mdavidford replied to NOtotheEU | 3804 posts | 1 year ago

The 'maximum gross vehicle weight' bit is odd. That would include the 16 kg of the bike itself, meaning there was only 124 kg left for rider and load. The certification they quote is, as far as I can see, for load weight, which seems a more sensible thing to quote.

San Remo | 11 posts | 1 year ago

Really like the idea. But, the designers clearly don't understand either maths or physics with their frame design. The industrial TiG welding is just that.

Pub bike | 322 posts | 1 year ago

Looks good except that the gearing seems quite high, especially as it does not have electric assistance.  For commuting I rarely use the my inner ring, but if I'm riding with a trailer or a very heavy load of shopping it is very helpful, and makes it fun.  This bike needs an MTB triple or to shrink the chainring.  I doubt it would have added much to the cost as they appear on the cheapest hybrids and have the advantage that if the chain comes off you can get it back on without getting your hands dirty.

HoarseMann replied to Pub bike | 2533 posts | 1 year ago

Pub bike wrote:

Looks good except that the gearing seems quite high

It's got small 20" wheels, so the gearing will not be as high as it looks.

Sriracha replied to HoarseMann | 4087 posts | 1 year ago

From the manufacturer:
Gear Inches: 31" - 95" (2.45 - 7.57 m)

So that's an easy gear that is harder than what might be typical on a gravel bike, 1:1 ratio on a 700c (about 27.5").

Pub bike replied to HoarseMann | 322 posts | 1 year ago

As opposed to big 20" wheels?   I did a rough calc before making that comment.  For a bike that is advertised as having a 50kg load capacity (upgradeable to 70kg) 31" seems high.  I would want 25" or less.   I have 18" on my touring bike and that works fine.  I like to spin.  Others may wish to grind, in which case this bike will suit them well.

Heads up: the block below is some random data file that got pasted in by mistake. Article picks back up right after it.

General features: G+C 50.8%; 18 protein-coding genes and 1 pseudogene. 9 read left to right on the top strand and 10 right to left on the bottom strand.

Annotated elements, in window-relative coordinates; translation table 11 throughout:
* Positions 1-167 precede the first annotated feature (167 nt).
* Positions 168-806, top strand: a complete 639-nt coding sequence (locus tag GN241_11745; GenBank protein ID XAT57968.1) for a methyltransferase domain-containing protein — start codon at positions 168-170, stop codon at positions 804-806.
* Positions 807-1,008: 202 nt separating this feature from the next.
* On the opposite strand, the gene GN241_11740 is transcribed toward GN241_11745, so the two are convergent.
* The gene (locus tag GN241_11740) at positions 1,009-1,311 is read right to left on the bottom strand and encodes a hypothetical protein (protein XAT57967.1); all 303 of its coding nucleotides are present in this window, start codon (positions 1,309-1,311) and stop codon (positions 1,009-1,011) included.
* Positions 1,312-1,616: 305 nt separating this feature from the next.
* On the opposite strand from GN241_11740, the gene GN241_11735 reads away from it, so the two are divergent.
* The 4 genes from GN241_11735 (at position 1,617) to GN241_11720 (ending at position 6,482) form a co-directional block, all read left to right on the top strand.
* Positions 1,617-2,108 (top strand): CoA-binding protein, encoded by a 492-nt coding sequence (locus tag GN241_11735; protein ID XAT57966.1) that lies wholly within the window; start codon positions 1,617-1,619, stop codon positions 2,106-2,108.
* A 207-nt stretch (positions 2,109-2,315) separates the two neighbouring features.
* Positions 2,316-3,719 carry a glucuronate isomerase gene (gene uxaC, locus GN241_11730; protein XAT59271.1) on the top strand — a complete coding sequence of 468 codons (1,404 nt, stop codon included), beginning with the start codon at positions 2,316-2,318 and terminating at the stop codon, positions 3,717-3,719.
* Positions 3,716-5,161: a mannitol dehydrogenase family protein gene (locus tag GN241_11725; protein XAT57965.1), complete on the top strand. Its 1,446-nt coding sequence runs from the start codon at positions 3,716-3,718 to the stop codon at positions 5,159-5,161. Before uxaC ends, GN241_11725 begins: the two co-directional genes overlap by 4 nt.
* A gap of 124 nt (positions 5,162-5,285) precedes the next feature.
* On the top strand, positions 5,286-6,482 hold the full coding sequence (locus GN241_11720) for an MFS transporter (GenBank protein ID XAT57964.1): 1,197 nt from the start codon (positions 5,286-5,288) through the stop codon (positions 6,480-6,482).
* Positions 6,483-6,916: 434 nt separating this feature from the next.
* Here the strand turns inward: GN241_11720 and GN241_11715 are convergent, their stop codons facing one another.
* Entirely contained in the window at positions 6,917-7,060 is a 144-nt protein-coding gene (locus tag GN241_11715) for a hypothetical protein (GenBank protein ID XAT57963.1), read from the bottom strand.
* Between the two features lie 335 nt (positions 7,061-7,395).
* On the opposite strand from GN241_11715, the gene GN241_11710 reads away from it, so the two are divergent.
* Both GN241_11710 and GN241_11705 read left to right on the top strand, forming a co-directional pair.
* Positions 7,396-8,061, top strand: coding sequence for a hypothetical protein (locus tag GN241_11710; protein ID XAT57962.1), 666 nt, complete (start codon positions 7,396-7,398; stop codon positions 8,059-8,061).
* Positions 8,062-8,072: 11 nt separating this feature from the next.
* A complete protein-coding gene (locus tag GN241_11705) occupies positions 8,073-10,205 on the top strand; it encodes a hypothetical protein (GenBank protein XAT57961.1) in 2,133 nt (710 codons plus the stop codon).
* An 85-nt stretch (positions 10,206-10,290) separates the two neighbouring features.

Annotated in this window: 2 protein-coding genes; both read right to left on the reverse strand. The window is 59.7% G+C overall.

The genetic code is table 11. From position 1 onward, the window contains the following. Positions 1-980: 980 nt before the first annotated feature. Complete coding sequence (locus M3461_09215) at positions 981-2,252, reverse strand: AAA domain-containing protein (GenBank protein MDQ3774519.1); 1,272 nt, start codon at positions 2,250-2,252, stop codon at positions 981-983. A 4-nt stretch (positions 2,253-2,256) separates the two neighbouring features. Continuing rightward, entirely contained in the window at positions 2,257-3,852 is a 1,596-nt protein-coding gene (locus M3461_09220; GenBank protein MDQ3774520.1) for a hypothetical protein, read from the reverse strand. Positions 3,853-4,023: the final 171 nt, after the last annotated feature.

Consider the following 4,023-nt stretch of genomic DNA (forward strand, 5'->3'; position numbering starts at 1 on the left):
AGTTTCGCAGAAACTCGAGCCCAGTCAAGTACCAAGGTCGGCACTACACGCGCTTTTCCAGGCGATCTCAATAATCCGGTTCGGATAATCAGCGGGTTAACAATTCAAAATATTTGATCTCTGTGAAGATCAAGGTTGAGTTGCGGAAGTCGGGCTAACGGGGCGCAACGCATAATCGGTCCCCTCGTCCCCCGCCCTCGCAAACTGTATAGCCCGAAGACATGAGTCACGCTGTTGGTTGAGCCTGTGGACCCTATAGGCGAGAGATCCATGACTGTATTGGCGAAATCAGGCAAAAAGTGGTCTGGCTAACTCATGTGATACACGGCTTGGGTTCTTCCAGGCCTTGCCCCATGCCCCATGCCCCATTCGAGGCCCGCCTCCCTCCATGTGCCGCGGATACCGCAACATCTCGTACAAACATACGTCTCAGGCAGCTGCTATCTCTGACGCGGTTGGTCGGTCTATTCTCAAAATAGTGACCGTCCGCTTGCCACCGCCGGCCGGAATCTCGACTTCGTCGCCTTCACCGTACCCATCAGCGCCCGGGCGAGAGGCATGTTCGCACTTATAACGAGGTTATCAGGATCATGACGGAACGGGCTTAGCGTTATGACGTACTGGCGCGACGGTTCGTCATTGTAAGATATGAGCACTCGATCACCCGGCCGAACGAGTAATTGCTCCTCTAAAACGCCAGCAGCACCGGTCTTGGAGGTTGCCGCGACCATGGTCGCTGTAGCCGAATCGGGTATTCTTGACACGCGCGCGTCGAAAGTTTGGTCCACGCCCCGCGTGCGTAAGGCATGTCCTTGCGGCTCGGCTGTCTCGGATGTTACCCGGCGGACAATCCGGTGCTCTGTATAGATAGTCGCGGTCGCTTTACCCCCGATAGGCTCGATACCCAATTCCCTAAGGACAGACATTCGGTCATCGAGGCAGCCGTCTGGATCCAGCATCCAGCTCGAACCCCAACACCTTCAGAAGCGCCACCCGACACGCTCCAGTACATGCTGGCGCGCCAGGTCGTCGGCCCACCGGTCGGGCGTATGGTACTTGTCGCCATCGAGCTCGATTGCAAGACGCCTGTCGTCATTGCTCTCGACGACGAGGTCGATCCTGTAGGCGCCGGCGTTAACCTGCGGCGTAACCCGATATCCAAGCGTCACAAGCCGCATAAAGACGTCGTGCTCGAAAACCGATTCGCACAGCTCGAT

chrisonatrike replied to Pub bike | 6811 posts | 1 year ago

Agree - in general there seems to be a perception that less "sporty" people will always pedal slower ergo the gears are set higher.  There's some truth about the slow cadence but I find in general this means the low gears are just set too high.  I suspect sellers figure most "casual" users don't use the full range anyway.  Presumably the thinking is that people are just not going to use these on hillier terrain - either full stop or because they're not fit enough to spin.

This is a good example.  Their setup appears to be 39 x (11 - 34) (they confirm the latter).  So if you were prepared to spin a bit I make it (According to here, given a 406 rim / 2.125" tyre, review says 2.15) that you'd be at 19mph for 90rpm in top gear, and you're still at almost 15mph at 70 rpm.  Unassisted cargo bike, remember!

So I doubt people are going to get good value from the top end - but they definitely *could* do so from lower gears.  I would, at least.  In Edinburgh on my heavy but minimally laden Dawes I'm sometimes happy for having a 28 G.I low end and when loaded less would be better.